The statute's failure to require a cost bond from "uncooperative" residents does not render it fatally underinclusive. Again, the obvious problem of distinguishing cooperative from uncooperative plaintiff-debtors at the beginning of a lawsuit lends an air of unreality to this point. Further, "[u]nderinclusive classifications violate the equal protection clause if the classification is `clearly wrong, [and] a display of arbitrary power, [rather than] an exercise of judgment.'" Gilman v. Martin, 662 P.2d 120, 126 (Alaska 1983) (quoting Mathews v. De Castro, 429 U.S. 181, 185, *1382 97 S. Ct. 431, 434, 50 L. Ed. 2d 389 (1976)). See also L. Tribe, American Constitutional Law, § 16-4, at 997. The cost bond statute represents an exercise of judgment by the legislature that non-residents, as a class, present a greater likelihood of collection difficulties than do residents. This judgment is neither clearly wrong nor arbitrary. Indeed, a number of legislatures have enacted similar provisions which have been judicially approved.[2]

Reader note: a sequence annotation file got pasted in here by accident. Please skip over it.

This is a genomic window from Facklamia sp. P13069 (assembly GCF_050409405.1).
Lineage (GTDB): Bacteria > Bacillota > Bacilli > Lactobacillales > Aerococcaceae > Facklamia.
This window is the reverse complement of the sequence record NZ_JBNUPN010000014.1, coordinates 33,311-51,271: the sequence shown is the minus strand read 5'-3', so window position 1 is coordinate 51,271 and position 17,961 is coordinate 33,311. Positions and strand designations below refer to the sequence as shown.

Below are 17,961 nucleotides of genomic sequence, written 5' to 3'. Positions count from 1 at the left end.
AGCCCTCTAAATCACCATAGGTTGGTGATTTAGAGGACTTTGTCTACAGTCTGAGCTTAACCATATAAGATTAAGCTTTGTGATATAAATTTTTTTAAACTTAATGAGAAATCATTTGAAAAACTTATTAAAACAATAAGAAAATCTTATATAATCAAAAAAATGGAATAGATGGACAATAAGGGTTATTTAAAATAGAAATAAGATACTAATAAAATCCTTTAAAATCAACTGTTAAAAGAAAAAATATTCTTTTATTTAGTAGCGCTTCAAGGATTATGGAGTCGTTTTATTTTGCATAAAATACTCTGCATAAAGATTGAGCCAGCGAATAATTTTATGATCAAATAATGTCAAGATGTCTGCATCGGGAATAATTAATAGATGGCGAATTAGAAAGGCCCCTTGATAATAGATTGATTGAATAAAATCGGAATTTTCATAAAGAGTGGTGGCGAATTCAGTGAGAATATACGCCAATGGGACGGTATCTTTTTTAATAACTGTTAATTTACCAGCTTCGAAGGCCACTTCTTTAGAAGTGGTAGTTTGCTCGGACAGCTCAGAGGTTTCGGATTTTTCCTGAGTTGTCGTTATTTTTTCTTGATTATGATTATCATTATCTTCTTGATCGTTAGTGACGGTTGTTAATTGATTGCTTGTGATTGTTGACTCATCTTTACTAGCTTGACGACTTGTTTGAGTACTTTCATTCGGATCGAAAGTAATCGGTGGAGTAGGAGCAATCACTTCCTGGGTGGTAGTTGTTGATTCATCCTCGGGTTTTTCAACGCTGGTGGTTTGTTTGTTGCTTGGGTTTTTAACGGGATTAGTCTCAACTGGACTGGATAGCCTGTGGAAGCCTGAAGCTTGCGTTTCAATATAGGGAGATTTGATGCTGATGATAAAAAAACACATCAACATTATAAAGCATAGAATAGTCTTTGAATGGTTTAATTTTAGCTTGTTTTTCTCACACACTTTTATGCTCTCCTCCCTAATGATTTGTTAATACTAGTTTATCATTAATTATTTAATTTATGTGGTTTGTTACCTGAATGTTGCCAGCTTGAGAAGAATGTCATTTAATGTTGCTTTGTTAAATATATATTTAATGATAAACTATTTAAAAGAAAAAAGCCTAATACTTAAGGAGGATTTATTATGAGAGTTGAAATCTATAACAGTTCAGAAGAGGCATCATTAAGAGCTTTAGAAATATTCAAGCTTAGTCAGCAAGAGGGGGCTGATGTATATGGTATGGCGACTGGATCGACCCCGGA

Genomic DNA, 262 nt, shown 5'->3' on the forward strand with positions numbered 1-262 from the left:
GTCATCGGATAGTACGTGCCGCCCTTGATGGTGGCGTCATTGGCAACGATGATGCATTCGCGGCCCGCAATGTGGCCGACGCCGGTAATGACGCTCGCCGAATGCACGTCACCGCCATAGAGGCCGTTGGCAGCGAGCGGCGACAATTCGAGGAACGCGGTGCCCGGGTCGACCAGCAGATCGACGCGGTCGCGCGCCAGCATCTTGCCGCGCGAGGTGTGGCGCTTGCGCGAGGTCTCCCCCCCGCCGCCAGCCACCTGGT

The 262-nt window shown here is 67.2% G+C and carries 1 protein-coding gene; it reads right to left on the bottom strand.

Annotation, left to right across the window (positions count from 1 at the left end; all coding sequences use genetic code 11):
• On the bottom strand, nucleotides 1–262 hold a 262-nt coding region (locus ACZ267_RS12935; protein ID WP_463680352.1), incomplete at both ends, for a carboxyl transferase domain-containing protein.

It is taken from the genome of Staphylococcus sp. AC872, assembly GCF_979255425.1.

In summary, this case does not present a situation where a statute infringes upon an important right. The statute as applied here to a non-resident who has the financial ability to post a cost bond does not seriously impede access to the courts. The statute is sufficiently well tailored to its purpose of assuring that successful litigants will be able to collect awards of costs and fees to pass constitutional muster.


[1] In Ware v. City of Anchorage, 439 P.2d 793 (Alaska 1968), this court upheld the statute against a challenge based on Article IV, § 15 of the Alaska Constitution. In view of our disposition of the equal protection challenge, we need not reconsider our holding in Ware.